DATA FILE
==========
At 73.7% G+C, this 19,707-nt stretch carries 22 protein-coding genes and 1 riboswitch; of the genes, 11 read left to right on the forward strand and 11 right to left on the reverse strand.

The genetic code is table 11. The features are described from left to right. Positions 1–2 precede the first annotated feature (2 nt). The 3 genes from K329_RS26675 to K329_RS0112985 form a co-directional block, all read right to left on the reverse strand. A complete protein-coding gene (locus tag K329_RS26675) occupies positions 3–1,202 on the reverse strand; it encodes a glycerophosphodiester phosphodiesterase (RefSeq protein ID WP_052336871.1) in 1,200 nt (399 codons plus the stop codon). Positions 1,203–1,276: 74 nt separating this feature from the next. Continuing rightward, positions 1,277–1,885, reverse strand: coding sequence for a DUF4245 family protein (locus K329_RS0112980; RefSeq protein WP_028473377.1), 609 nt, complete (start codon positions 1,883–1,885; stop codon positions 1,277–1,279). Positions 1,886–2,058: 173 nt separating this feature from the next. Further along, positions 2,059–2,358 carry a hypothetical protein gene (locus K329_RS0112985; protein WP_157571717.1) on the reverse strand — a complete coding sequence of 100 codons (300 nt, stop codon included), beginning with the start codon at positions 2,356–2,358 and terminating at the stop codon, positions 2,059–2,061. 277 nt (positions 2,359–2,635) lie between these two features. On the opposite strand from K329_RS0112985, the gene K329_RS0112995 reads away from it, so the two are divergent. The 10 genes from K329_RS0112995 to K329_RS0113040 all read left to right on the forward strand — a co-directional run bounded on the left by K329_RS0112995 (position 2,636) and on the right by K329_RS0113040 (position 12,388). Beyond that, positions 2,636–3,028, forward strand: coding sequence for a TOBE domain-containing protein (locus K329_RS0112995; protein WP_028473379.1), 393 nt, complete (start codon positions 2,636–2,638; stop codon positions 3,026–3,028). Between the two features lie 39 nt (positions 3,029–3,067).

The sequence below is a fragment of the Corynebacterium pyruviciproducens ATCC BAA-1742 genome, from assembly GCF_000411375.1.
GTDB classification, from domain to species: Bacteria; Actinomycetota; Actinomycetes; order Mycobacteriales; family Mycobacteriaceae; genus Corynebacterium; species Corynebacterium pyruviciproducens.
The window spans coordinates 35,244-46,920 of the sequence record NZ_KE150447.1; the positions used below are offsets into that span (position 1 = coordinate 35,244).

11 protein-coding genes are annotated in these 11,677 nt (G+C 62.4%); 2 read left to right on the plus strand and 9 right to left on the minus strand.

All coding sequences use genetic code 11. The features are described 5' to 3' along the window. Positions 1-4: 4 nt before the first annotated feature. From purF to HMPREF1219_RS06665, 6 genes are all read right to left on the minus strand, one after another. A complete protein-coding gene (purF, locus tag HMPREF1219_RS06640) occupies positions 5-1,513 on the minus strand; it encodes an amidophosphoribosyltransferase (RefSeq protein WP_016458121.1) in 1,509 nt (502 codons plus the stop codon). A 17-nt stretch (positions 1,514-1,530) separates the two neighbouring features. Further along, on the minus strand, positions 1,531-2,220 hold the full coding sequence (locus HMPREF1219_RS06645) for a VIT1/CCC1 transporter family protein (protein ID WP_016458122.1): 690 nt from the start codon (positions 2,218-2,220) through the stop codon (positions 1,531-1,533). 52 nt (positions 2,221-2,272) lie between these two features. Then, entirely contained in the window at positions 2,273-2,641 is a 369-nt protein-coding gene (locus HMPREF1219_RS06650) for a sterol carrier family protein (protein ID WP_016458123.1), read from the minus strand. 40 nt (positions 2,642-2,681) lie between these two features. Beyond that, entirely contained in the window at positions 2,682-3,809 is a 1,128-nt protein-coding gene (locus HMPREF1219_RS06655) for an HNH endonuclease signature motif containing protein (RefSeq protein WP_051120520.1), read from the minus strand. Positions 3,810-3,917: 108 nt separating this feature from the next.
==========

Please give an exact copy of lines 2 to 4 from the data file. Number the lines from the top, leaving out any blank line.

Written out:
The genetic code is table 11. The features are described from left to right. Positions 1–2 precede the first annotated feature (2 nt). The 3 genes from K329_RS26675 to K329_RS0112985 form a co-directional block, all read right to left on the reverse strand. A complete protein-coding gene (locus tag K329_RS26675) occupies positions 3–1,202 on the reverse strand; it encodes a glycerophosphodiester phosphodiesterase (RefSeq protein ID WP_052336871.1) in 1,200 nt (399 codons plus the stop codon). Positions 1,203–1,276: 74 nt separating this feature from the next. Continuing rightward, positions 1,277–1,885, reverse strand: coding sequence for a DUF4245 family protein (locus K329_RS0112980; RefSeq protein WP_028473377.1), 609 nt, complete (start codon positions 1,883–1,885; stop codon positions 1,277–1,279). Positions 1,886–2,058: 173 nt separating this feature from the next. Further along, positions 2,059–2,358 carry a hypothetical protein gene (locus K329_RS0112985; protein WP_157571717.1) on the reverse strand — a complete coding sequence of 100 codons (300 nt, stop codon included), beginning with the start codon at positions 2,356–2,358 and terminating at the stop codon, positions 2,059–2,061. 277 nt (positions 2,359–2,635) lie between these two features. On the opposite strand from K329_RS0112985, the gene K329_RS0112995 reads away from it, so the two are divergent. The 10 genes from K329_RS0112995 to K329_RS0113040 all read left to right on the forward strand — a co-directional run bounded on the left by K329_RS0112995 (position 2,636) and on the right by K329_RS0113040 (position 12,388). Beyond that, positions 2,636–3,028, forward strand: coding sequence for a TOBE domain-containing protein (locus K329_RS0112995; protein WP_028473379.1), 393 nt, complete (start codon positions 2,636–2,638; stop codon positions 3,026–3,028). Between the two features lie 39 nt (positions 3,029–3,067).

The sequence below is a fragment of the Corynebacterium pyruviciproducens ATCC BAA-1742 genome, from assembly GCF_000411375.1.
GTDB classification, from domain to species: Bacteria; Actinomycetota; Actinomycetes; order Mycobacteriales; family Mycobacteriaceae; genus Corynebacterium; species Corynebacterium pyruviciproducens.